Book Review: Eiffel’s Tower: The Thrilling Story Behind Paris’s Beloved Monument

Book Review: Eiffel’s Tower: The Thrilling Story Behind Paris’s Beloved Monument

Jill Jonnes, author
Penguin Books, 368 pages

The Eiffel Tower has been an endearing symbol of Paris for such a long time that it’s impossible to imagine the City of Light without its crown jewel. But there was a time before the Tower, as readers learn by reading Eiffel’s Tower: The Thrilling Story Behind Paris’s Beloved Monument and the Extraordinary World’s Fair That Introduced It.

France wanted to show off to the world as host of the 1889 Exposition Universelle (World’s Fair), and it needed a huge exclamation point of a centerpiece to do it. Enter Gustave Eiffel and his tower. Actually, the tower was not originally Eiffel’s idea, but that of engineers Émile Nouguier and Maurice Koechlin plus architect Stephen Sauvestre, employees from Eiffel’s consulting and construction firm, Eiffel et Cie.

However, Eiffel made the tower his own both through design changes and his steadfast championing of the project. At first, even the mere idea of La Tour en Fer de Trois Cents Mètres—as it was originally known—was loathed. The Exposition was supposed to show the world that France had arrived, that 100 years after its Revolution, it was a modern country on the cutting edge. How could this iron monstrosity be allowed as the centerpiece for such a monumental event?

Eiffel Tower mid-construction, circa 1878. Public domain image.

But bridge builder Gustave Eiffel had the right people on his side and plans for La Tour moved forward, though public skepticism persisted. Nothing like the Eiffel Tower had ever been built before and many doubted that it would be completed at all, let alone in time for the Exposition.

Building the tower turned into a roller coaster ride for all involved, but most especially for Monsieur Eiffel. He so believed in his tower that he funded a large part of its construction himself and stood to lose a fortune if he was unsuccessful. The Tower’s elevators are one particularly dramatic and interesting aspect explored in the book. The steep incline required second-floor elevators be built at a pitch never before attempted; and many thought they would be impossible to build. American company Otis Elevator took on the project, but it was a troubled partnership from the get-go that later ended acrimoniously when Eiffel sued Otis because the elevators were not operational by the Exposition’s opening day. Such drama!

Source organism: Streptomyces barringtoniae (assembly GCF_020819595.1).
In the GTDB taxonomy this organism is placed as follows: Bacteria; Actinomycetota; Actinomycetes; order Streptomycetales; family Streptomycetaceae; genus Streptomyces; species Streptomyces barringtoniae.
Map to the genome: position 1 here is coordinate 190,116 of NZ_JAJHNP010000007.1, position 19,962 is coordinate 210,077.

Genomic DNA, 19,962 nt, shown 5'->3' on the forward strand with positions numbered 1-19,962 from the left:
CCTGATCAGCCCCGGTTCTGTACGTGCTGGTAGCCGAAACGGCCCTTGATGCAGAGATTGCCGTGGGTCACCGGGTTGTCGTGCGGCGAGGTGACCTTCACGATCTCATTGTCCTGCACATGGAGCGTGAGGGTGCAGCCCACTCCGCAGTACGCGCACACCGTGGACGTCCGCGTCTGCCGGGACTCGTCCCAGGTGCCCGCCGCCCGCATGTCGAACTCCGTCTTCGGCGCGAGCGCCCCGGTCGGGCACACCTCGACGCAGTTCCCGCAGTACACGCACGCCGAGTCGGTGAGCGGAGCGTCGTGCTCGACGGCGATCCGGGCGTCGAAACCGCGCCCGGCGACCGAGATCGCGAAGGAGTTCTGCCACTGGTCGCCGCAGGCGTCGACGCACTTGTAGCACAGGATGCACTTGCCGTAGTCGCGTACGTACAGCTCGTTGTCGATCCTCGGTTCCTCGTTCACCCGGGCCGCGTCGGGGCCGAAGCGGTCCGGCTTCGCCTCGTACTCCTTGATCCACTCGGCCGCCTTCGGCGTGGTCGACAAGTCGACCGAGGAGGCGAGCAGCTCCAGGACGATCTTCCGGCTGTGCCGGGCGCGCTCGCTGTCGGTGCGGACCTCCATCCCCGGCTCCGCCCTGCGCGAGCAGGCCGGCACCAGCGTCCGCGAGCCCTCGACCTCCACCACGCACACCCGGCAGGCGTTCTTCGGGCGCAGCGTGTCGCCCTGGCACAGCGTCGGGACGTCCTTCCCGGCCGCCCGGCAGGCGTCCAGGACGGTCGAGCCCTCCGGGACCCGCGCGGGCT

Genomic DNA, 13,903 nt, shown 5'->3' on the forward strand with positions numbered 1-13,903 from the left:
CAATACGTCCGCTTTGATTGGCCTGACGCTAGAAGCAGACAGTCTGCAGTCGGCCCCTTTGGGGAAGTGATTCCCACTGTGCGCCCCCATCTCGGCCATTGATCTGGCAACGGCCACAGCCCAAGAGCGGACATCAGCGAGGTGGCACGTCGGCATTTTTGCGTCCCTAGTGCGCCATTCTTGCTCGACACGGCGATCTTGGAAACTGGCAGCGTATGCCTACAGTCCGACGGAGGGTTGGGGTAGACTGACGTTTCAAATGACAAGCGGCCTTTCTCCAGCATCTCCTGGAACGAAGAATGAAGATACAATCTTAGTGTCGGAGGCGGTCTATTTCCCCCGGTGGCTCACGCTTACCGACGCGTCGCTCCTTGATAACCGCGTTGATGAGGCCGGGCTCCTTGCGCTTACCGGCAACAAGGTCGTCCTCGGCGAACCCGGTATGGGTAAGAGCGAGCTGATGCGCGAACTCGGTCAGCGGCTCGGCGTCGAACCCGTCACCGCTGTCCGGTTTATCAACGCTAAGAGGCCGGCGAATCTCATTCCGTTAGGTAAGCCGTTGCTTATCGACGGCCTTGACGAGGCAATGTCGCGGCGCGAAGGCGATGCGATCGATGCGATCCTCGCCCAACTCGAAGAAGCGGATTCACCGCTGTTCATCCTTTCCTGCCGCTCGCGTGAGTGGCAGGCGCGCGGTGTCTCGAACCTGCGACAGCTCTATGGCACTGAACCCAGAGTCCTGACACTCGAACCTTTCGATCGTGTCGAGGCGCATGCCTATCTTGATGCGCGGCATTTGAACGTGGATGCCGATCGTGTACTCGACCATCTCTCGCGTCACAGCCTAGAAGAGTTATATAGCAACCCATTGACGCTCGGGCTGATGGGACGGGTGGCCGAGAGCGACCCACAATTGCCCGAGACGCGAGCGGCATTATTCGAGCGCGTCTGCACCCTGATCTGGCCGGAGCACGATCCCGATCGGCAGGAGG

Eiffel Tower and buildings erected for the Exposition Universelle of 1900. Public domain image.

This story is as much about the Exposition Universelle as it is about the Eiffel Tower. The author’s descriptions and published photos reveal the Exposition must have been quite a sight and experience. Countries from around the globe had exhibitions at the Fair—there were Javanese dancers, oriental rickshaws, Moslem minarets and Cambodian temples. There was even a “History of Human Habitation” exhibit that featured “houses” staffed by natives of Japan, China, and Russia, among many others, and each “house” featured native vegetation, designs, food and customs.

Jonnes writes much about famous Americans in the book, which may surprise some readers expecting only a French history story. But the fact is, many Americans were huge hits at the Fair and the aura of celebrity that followed the likes of Annie Oakley, Buffalo Bill Cody and even Thomas Edison would have rivaled modern media coverage of Paris Hilton or Kim Kardashian. As many as 30,000 people a day packed in for Colonel Cody’s Wild West Show featuring not only the inimitable Miss Oakley, but authentic “American Indians” that most Europeans had only read about in novels. Thomas Edison garnered adoration that today would make him a rock star. Edison attended the Fair to promote his newly improved phonograph, a genius invention considered a marvel by royals and commoners alike.

Eiffel Tower photo courtesy of the Eiffel Tower.Those who love Paris and her Tour Eiffel will find this book is fascinating reading. It’s fun to imagine how the city must have been during those days, watching the tower grow and grow and then culminating in the Exposition, when the entire world seemed to converge on the Parc du Champ de Mars. It’s interesting to think about all those thousands and thousands of people enjoying the splendor and beauty of Paris in much the same way we do today. And after learning the story of the Eiffel Tower’s journey into existence, chances are you’ll love it even more than you do now.

Photo gallery of historic Eiffel Tower images

Shannon George is a writer and producer in the entertainment industry. Click on her name to read her profile or to read more stories by her published by BonjourParis.

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